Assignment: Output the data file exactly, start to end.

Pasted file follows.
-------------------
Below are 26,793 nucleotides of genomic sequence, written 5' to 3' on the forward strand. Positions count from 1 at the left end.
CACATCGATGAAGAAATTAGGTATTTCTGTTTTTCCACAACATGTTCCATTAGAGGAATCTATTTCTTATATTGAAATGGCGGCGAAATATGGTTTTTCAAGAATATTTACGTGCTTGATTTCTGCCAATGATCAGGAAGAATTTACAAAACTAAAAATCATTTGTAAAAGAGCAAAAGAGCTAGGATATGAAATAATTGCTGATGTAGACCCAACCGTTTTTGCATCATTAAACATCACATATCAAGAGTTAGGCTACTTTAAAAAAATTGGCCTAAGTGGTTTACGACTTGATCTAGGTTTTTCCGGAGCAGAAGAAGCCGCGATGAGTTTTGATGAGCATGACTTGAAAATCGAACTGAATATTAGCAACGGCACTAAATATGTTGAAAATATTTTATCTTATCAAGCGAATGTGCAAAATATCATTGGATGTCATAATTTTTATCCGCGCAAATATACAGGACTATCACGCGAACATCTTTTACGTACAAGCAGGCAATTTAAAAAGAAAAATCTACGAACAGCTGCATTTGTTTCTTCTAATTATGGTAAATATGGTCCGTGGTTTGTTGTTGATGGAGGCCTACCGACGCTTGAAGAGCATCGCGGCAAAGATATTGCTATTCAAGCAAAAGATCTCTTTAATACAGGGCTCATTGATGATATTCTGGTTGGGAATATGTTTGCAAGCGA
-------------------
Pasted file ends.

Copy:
Below are 26,793 nucleotides of genomic sequence, written 5' to 3' on the forward strand. Positions count from 1 at the left end.
CACATCGATGAAGAAATTAGGTATTTCTGTTTTTCCACAACATGTTCCATTAGAGGAATCTATTTCTTATATTGAAATGGCGGCGAAATATGGTTTTTCAAGAATATTTACGTGCTTGATTTCTGCCAATGATCAGGAAGAATTTACAAAACTAAAAATCATTTGTAAAAGAGCAAAAGAGCTAGGATATGAAATAATTGCTGATGTAGACCCAACCGTTTTTGCATCATTAAACATCACATATCAAGAGTTAGGCTACTTTAAAAAAATTGGCCTAAGTGGTTTACGACTTGATCTAGGTTTTTCCGGAGCAGAAGAAGCCGCGATGAGTTTTGATGAGCATGACTTGAAAATCGAACTGAATATTAGCAACGGCACTAAATATGTTGAAAATATTTTATCTTATCAAGCGAATGTGCAAAATATCATTGGATGTCATAATTTTTATCCGCGCAAATATACAGGACTATCACGCGAACATCTTTTACGTACAAGCAGGCAATTTAAAAAGAAAAATCTACGAACAGCTGCATTTGTTTCTTCTAATTATGGTAAATATGGTCCGTGGTTTGTTGTTGATGGAGGCCTACCGACGCTTGAAGAGCATCGCGGCAAAGATATTGCTATTCAAGCAAAAGATCTCTTTAATACAGGGCTCATTGATGATATTCTGGTTGGGAATATGTTTGCAAGCGA